Rock on Tommy

As I arrived at my first overnight stop in Portugal it was raining – hard. It had been raining for most of the drive from Seville and apparently in the Algarve it had been raining for a couple of days. The site was, apart from two small sections of access roads, a sea of red mud. The chap on reception just vaguely indicated that I should choose any empty pitch, this is quite common in the off season, but under these conditions quite unhelpful. R0X1 slithered, slipped and skidded on the unterraced slopes, and let me tell you 3.5 (or maybe more as I’ve never bothered with weighing) tons of truck on muddy slopes is the most unnerving driving experience I’ve so far had in R0X1. Unable to go up any more I managed to alter direction (not sure how) without too much slippage, and gingerly wended my way back to the safety (comparative) of tarmac. Another motorhome was parked up on the tarmac in front of a rank of empty car parking spaces and despite the fact that this appeared to be the lowest point of the site and close to a very large puddle, I decided to park up just in front of it. (Beginning to get the idea there might have been a teeny-tiny problem?)

Aforementioned car parking spaces, as is common for car parks in southerly climes, were covered over as in car ports. Digressing only slightly, and in my own defence, when one is driving a large truck (sorry R0X) there are blind spots at the top rear corners of the roof (I’ve found another use for a man – watching my roof while I reverse!). I should have just stopped, regained my equilibrium after the mud driving experience (and on top of that I was stressing about the wisdom of parking there at all in view of the amount of water just in front, but there was nowhere else to park) and stress relieved before I engaged reverse gear … Awning 0 – Canopy 1.

The damage did not look good. The end of the awning was broken off almost completely and the rear half of the awning was a bit flappy – Gaffer tape provided some security from the whole thing falling off and I made my way to Lagos the following morning. Enquiries ascertained that I had passed a motorhome repairer 70k back, so yesterday having phoned ahead to make an appointment R0X1 went to the doctors. I’d checked the price of a new awning and decided that I don’t use the awning enough to warrant €705 (without fitting) – it was a straight choice between repairing (extremely doubtful) or removing. R0X1 is now without awning … but that’s OK.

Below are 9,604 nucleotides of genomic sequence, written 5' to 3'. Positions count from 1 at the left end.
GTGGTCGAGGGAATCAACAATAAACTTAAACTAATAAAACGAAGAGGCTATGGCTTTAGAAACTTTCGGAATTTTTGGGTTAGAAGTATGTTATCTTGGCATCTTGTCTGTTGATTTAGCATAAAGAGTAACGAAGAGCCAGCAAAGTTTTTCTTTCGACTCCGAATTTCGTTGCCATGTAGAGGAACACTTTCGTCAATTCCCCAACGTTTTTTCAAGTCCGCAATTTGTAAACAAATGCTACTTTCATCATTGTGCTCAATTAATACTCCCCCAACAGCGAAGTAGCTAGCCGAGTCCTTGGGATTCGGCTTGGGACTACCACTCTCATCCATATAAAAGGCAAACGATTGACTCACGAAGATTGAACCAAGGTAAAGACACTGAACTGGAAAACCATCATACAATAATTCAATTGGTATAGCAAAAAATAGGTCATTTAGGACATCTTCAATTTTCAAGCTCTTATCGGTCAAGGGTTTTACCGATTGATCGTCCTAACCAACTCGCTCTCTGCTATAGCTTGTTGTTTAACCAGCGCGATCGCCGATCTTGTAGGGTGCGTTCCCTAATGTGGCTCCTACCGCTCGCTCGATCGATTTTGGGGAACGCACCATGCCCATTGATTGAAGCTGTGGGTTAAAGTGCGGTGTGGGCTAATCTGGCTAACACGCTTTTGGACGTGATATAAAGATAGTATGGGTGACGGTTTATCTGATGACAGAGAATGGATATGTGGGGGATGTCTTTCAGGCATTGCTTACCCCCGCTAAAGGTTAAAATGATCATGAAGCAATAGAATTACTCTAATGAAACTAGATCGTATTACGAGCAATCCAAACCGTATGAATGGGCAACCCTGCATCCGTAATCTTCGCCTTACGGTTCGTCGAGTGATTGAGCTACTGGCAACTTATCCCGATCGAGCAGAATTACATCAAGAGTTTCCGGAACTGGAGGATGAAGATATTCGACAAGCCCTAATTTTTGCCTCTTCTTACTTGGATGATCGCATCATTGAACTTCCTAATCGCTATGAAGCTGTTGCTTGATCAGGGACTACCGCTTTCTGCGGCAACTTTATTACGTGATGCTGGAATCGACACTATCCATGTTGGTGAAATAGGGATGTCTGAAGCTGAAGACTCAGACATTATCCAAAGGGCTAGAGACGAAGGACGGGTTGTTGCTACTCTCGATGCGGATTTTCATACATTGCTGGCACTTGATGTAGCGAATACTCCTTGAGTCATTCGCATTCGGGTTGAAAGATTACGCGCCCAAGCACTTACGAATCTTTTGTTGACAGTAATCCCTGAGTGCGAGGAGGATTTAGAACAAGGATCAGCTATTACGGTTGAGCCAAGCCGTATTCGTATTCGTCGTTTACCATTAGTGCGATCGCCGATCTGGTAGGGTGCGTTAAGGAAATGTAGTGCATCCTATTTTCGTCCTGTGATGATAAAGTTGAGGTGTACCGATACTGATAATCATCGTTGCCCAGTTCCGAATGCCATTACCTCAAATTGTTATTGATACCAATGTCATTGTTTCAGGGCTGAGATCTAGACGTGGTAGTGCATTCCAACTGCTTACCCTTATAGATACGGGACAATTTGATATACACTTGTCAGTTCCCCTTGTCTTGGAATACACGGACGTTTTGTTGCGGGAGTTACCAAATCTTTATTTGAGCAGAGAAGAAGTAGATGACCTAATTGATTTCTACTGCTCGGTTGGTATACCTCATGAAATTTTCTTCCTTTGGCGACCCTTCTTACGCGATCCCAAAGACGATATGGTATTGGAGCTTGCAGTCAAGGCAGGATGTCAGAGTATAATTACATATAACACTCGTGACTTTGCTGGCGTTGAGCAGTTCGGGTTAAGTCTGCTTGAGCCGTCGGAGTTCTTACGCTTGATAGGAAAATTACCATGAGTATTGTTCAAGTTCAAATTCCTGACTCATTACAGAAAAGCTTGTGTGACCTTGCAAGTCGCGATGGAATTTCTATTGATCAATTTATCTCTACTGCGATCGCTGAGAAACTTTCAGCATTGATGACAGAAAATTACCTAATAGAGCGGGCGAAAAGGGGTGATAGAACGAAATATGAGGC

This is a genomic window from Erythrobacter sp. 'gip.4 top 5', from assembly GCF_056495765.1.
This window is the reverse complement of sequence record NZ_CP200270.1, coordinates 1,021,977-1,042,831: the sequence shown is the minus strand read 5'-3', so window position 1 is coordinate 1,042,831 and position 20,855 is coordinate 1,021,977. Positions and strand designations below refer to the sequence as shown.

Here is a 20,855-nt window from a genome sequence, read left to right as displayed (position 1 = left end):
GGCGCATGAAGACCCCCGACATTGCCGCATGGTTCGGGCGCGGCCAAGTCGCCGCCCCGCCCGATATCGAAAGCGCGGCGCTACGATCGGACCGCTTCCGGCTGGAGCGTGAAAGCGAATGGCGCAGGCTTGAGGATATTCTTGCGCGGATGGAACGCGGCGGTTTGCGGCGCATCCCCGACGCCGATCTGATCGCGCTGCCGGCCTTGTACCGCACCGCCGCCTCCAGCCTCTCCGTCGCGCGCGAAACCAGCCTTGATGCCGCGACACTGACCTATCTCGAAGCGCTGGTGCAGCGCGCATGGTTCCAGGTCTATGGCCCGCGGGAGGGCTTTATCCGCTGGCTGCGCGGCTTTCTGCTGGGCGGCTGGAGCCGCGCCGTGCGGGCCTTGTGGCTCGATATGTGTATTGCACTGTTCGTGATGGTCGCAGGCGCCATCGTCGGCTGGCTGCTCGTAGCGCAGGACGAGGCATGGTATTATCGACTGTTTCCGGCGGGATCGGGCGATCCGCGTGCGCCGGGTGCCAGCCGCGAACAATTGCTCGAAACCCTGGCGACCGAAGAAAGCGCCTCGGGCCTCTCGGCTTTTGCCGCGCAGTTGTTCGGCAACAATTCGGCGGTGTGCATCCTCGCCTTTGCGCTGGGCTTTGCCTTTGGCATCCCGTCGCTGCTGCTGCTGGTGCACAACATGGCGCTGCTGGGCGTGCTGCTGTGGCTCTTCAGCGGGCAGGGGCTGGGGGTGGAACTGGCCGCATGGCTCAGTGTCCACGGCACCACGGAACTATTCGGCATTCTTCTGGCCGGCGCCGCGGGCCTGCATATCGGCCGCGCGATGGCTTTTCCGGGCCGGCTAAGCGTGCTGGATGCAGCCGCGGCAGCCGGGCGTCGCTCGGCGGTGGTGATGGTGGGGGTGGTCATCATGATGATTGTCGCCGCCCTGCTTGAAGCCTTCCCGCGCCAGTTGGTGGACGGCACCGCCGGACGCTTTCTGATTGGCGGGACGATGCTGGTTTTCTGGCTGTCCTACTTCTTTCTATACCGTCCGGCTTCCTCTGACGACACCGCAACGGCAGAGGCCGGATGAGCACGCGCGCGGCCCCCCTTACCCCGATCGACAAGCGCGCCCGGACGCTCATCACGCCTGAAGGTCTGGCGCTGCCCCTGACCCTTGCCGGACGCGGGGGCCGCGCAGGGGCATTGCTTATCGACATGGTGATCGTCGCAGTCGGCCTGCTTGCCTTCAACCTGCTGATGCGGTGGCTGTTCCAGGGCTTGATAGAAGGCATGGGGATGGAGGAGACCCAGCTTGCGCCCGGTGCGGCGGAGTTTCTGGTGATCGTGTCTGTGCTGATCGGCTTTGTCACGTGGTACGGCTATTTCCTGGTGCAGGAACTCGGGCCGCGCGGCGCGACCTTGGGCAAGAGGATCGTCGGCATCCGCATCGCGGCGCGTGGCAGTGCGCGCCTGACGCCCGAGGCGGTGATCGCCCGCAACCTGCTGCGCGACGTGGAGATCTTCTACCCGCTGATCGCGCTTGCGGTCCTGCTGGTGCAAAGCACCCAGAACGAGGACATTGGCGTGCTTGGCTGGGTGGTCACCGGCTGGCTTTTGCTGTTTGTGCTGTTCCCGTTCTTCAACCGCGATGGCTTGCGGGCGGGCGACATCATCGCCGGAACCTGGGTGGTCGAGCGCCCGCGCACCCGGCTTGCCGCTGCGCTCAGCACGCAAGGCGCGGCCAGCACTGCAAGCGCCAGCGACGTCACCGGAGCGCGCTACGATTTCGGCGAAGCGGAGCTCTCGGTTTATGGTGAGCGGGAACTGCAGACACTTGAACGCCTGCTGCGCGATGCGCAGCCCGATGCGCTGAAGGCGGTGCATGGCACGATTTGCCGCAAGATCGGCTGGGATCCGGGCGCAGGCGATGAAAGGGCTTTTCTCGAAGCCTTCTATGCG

CamperServ is owned an run by an Englishman who says his name is Tommy (not sure whether that’s just his joke) and I’m certainly not surprised at how busy he is. He’s friendly, knowledgeable and extremely helpful. Whilst I was there he helped a Dutch couple whose hab. electric board had died so they had no water, lights, fridge etc., another chap had got a couple of problems which were diagnosed by him without even stopping removing my awning … His workshop is at Loulé but he has at least one mobile mechanic who will travel anywhere needed in the Algarve and I recommend him to any motorhomers unlucky enough to need him. www.camperserv.com

Praia da Luz – walk on the beach and lunch

BTW – the awning is only in temporary residence at Tommy’s workshop as he’s certain he can fix it and it won’t cost me anywhere near €705 + fitting.

🙂 🙂 🙂

4 thoughts on “Rock on Tommy

  1. the only essential in a moho is gaffer tape – ours was fairly well welded with it – brilliant stuff 🙂

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